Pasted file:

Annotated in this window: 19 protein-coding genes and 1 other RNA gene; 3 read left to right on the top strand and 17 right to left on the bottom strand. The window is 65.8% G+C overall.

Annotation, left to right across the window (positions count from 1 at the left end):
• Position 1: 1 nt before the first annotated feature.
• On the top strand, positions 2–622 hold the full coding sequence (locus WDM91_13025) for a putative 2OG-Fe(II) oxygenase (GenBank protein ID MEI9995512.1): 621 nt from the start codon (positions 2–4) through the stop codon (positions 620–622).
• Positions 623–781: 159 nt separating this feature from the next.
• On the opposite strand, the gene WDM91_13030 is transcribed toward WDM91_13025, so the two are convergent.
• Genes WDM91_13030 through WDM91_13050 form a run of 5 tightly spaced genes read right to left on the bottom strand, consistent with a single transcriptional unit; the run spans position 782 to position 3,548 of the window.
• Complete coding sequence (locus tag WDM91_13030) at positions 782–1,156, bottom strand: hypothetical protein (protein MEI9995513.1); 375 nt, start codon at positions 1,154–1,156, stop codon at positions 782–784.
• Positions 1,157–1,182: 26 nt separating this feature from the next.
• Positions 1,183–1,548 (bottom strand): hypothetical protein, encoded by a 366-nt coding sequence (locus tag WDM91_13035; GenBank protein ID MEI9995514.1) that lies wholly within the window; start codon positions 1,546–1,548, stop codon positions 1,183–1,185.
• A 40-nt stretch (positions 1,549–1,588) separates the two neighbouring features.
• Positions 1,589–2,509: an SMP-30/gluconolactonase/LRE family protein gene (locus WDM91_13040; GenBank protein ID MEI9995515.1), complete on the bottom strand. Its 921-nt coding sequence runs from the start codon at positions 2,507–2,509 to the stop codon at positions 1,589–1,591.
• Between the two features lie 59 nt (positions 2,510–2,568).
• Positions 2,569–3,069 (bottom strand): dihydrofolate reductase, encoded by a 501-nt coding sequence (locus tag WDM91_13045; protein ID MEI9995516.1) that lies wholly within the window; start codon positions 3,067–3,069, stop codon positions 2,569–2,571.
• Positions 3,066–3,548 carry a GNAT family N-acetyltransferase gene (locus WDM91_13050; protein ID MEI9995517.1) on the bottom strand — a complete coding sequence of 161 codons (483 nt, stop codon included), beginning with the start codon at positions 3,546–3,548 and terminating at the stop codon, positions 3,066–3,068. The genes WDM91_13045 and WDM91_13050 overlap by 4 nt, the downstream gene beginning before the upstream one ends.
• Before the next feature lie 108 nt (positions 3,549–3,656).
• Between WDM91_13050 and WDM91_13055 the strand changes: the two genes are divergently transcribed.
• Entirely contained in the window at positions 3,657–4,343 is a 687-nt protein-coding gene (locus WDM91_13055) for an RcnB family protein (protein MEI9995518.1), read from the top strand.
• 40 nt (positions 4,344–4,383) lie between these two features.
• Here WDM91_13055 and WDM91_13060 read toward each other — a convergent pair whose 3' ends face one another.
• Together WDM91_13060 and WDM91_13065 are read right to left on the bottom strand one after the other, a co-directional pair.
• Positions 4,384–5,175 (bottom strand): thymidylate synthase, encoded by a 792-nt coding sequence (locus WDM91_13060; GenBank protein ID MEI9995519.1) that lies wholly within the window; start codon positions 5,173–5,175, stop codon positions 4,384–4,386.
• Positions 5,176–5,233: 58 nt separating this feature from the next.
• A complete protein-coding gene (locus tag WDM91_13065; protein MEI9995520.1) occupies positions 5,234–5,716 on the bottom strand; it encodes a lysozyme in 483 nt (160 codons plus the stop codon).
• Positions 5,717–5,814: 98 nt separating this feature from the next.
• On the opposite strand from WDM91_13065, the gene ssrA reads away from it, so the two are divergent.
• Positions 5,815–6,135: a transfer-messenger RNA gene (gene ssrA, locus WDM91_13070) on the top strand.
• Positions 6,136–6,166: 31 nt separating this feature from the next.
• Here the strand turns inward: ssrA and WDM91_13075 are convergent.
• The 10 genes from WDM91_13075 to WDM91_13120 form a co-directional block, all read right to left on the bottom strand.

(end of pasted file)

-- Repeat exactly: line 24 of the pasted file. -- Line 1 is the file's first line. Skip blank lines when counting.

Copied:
• A complete protein-coding gene (locus tag WDM91_13065; protein MEI9995520.1) occupies positions 5,234–5,716 on the bottom strand; it encodes a lysozyme in 483 nt (160 codons plus the stop codon).